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The silence led to guesswork: Maybe he didn't really live there after all. Luis Mijangos was an unlikely candidate for the world's creepiest hacker.

The house was quiet, save the keyboard tapping in the girls' rooms, when the odd little instant message popped up on Melissa's screen—an IM from Suzy.

Attached to the note was a file labeled simply SCARY. Yeah, the IM had come from her account, but she hadn't sent it. That night, Suzy's 20-year-old friend Nila Westwood got the same note, the same attachment. When she called her friend to see what she'd missed, things actually got freaky: Suzy'd never sent a thing.

Melissa wondered why her goof-off sister was IM'ing from the next room instead of just padding over—she wasn't usually that lazy—so she walked over to see what was up. Unlike Melissa, she opened it, expecting, say, a video of some guy stapling his lip to his chin on You Tube. The girls pieced together the clues and agreed: Suzy's AOL account had been hacked.

But that didn't explain how he knew the details of their phone conversations or the physical descriptions of their rooms.

Rogers and Kirkpatrick started with the one thing they knew for certain: the hacker's e-mail.

Bookshelves spill with tomes on hacking and programming.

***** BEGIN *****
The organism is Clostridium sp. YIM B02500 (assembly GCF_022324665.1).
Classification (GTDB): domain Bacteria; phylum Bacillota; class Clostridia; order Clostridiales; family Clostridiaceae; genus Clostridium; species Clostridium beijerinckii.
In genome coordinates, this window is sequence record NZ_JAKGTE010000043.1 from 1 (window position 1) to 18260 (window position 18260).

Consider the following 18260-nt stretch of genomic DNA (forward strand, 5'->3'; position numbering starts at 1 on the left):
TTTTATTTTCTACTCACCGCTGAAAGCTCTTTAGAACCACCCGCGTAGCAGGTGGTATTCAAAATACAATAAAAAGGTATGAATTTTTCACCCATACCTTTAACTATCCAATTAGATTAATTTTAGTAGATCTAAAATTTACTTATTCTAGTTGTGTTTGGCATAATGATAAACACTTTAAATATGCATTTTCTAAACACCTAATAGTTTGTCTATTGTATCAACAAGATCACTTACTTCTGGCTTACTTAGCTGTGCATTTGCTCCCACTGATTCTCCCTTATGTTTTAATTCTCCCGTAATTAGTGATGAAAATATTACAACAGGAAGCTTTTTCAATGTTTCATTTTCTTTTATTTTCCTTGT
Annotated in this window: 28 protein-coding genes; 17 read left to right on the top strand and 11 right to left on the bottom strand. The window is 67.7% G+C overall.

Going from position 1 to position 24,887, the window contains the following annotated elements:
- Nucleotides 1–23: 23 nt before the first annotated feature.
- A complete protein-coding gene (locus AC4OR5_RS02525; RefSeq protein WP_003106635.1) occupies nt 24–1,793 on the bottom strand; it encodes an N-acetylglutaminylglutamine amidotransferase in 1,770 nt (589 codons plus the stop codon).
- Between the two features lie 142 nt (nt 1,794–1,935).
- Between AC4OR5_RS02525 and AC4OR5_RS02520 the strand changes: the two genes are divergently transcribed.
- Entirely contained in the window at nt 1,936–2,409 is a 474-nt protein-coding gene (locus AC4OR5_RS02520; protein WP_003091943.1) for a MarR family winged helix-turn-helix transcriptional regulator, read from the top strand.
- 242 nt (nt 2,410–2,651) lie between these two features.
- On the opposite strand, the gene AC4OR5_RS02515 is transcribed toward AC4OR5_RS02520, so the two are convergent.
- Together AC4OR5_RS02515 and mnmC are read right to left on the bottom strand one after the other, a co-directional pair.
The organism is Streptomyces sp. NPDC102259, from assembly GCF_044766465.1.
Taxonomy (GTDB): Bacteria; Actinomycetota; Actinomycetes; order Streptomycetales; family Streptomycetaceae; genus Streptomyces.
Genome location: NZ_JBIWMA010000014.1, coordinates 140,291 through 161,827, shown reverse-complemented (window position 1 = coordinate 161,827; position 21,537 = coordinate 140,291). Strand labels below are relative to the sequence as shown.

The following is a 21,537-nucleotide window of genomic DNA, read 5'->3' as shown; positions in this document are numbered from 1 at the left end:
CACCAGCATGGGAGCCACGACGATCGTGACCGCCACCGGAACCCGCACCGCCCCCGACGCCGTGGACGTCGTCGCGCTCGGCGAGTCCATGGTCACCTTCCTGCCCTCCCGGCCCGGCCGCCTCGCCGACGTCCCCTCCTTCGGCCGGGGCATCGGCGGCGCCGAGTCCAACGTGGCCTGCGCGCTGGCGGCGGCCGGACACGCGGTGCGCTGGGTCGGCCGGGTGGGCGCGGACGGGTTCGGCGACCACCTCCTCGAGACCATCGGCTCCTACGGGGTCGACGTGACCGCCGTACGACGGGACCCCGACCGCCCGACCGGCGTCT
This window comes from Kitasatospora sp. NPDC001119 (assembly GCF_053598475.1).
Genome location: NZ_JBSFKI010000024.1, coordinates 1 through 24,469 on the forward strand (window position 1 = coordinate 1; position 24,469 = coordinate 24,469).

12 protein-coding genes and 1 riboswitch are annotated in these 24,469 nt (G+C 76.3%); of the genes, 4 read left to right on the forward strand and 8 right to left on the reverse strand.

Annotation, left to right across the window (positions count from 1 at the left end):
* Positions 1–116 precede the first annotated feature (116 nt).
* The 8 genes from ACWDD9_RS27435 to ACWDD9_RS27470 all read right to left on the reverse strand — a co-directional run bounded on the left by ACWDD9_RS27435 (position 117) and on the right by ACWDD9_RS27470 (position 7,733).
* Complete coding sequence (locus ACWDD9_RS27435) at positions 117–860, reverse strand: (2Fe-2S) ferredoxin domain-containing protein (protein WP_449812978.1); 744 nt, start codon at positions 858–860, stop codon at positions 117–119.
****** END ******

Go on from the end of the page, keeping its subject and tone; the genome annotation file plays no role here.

A black T-shirt on a hook bears a bloody chain saw and the words IN CASE OF ZOMBIES.As Mistah X taunted James, his IMs filling the screen, James called Amy: He had the creep online. They talked about calling the cops, but no sooner had James said the words than the hacker reprimanded him. The task of hunting him down fell to agents Tanith Rogers and Jeff Kirkpatrick of the FBI's cyber program in Los Angeles."I know you're talking to each other right now! James's throat constricted; how did the stalker know what he was saying? Since its founding in 2002, the program's cyber squads have worked out of a cluttered, bustling office on Wilshire Boulevard, a maze of cubicles that looks more like the office of a video-game company than of a federal agency.She said she felt "terrorized." After the incident, she didn't leave her room for a week.And when she finally did go back to class, she couldn't concentrate.They chatted with friends, posted pictures, and when they were tired, stretched out on their beds to rest.